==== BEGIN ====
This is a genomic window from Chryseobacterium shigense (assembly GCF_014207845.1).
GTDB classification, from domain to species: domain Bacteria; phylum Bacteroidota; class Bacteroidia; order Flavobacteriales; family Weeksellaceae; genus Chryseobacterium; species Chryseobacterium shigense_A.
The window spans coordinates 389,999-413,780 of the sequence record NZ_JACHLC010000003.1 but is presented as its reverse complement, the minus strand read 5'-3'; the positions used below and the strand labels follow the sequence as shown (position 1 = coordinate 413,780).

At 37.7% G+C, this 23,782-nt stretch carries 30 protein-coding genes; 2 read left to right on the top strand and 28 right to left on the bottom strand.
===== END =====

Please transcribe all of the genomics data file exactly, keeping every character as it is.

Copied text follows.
This is a genomic window from Chryseobacterium shigense (assembly GCF_014207845.1).
GTDB classification, from domain to species: domain Bacteria; phylum Bacteroidota; class Bacteroidia; order Flavobacteriales; family Weeksellaceae; genus Chryseobacterium; species Chryseobacterium shigense_A.
The window spans coordinates 389,999-413,780 of the sequence record NZ_JACHLC010000003.1 but is presented as its reverse complement, the minus strand read 5'-3'; the positions used below and the strand labels follow the sequence as shown (position 1 = coordinate 413,780).

At 37.7% G+C, this 23,782-nt stretch carries 30 protein-coding genes; 2 read left to right on the top strand and 28 right to left on the bottom strand.